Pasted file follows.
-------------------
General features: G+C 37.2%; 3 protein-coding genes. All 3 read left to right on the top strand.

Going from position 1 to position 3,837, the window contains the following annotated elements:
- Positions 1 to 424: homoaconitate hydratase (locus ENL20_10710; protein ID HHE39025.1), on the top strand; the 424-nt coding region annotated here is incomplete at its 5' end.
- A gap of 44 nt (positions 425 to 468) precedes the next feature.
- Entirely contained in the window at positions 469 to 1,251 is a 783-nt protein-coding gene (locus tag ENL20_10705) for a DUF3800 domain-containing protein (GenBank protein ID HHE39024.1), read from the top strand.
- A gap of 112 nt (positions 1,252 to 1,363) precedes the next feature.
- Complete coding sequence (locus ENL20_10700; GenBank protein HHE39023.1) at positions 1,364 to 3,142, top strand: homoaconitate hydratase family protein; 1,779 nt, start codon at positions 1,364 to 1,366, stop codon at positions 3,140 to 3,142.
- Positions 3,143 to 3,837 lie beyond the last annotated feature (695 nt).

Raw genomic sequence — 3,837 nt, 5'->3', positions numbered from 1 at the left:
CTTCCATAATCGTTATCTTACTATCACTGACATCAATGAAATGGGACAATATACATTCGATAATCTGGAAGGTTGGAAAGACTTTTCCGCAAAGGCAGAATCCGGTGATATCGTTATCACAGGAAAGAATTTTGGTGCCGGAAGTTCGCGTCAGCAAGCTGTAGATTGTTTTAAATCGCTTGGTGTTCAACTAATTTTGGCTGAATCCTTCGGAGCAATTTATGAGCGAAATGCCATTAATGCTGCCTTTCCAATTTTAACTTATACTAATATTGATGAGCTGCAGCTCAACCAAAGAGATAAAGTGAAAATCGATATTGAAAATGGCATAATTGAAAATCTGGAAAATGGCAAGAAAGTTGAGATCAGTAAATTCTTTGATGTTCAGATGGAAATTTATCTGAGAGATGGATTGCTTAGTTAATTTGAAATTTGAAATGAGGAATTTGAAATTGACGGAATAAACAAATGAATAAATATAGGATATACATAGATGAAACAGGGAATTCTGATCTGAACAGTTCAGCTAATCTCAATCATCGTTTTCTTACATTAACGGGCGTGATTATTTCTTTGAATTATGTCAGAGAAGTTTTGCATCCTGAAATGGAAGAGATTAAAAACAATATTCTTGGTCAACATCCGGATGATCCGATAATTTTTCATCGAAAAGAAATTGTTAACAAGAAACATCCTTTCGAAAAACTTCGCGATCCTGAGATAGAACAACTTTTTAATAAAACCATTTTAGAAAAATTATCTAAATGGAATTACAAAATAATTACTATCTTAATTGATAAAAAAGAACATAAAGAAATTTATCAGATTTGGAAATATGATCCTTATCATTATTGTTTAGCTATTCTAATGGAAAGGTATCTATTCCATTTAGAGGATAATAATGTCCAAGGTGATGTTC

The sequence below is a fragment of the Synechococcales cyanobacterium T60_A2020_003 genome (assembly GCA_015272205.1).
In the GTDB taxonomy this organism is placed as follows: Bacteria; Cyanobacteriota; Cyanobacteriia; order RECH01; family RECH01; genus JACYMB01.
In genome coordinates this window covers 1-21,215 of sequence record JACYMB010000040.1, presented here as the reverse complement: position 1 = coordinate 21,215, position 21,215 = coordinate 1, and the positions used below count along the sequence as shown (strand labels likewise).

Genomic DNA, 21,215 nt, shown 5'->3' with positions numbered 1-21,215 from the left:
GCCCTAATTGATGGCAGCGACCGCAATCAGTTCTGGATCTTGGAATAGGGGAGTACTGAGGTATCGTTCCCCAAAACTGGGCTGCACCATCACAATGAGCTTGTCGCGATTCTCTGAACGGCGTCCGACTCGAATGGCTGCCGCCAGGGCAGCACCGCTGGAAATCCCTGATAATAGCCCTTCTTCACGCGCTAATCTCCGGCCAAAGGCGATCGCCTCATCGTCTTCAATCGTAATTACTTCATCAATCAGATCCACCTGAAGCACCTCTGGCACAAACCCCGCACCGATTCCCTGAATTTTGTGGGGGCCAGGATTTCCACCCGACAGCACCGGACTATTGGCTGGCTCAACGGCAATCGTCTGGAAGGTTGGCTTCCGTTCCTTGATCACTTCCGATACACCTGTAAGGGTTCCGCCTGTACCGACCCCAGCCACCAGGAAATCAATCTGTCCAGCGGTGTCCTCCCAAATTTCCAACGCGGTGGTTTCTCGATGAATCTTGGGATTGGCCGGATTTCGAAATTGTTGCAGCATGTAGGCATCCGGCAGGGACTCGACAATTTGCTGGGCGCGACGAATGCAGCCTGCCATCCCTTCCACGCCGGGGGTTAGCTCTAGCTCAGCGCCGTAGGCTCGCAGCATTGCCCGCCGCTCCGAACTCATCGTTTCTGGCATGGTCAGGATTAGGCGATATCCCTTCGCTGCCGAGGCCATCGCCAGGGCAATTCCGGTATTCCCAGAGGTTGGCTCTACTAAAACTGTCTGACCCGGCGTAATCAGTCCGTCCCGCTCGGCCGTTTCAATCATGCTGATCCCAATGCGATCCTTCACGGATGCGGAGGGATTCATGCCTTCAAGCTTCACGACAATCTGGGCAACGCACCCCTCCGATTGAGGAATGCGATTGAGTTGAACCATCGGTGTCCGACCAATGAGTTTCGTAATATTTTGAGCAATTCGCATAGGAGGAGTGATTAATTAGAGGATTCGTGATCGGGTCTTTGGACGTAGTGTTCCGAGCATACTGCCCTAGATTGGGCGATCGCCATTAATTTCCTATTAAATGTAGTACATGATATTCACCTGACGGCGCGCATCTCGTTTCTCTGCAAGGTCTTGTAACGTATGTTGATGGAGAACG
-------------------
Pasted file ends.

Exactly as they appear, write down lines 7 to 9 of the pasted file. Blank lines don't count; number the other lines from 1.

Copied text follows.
- Complete coding sequence (locus ENL20_10700; GenBank protein HHE39023.1) at positions 1,364 to 3,142, top strand: homoaconitate hydratase family protein; 1,779 nt, start codon at positions 1,364 to 1,366, stop codon at positions 3,140 to 3,142.
- Positions 3,143 to 3,837 lie beyond the last annotated feature (695 nt).

Raw genomic sequence — 3,837 nt, 5'->3', positions numbered from 1 at the left: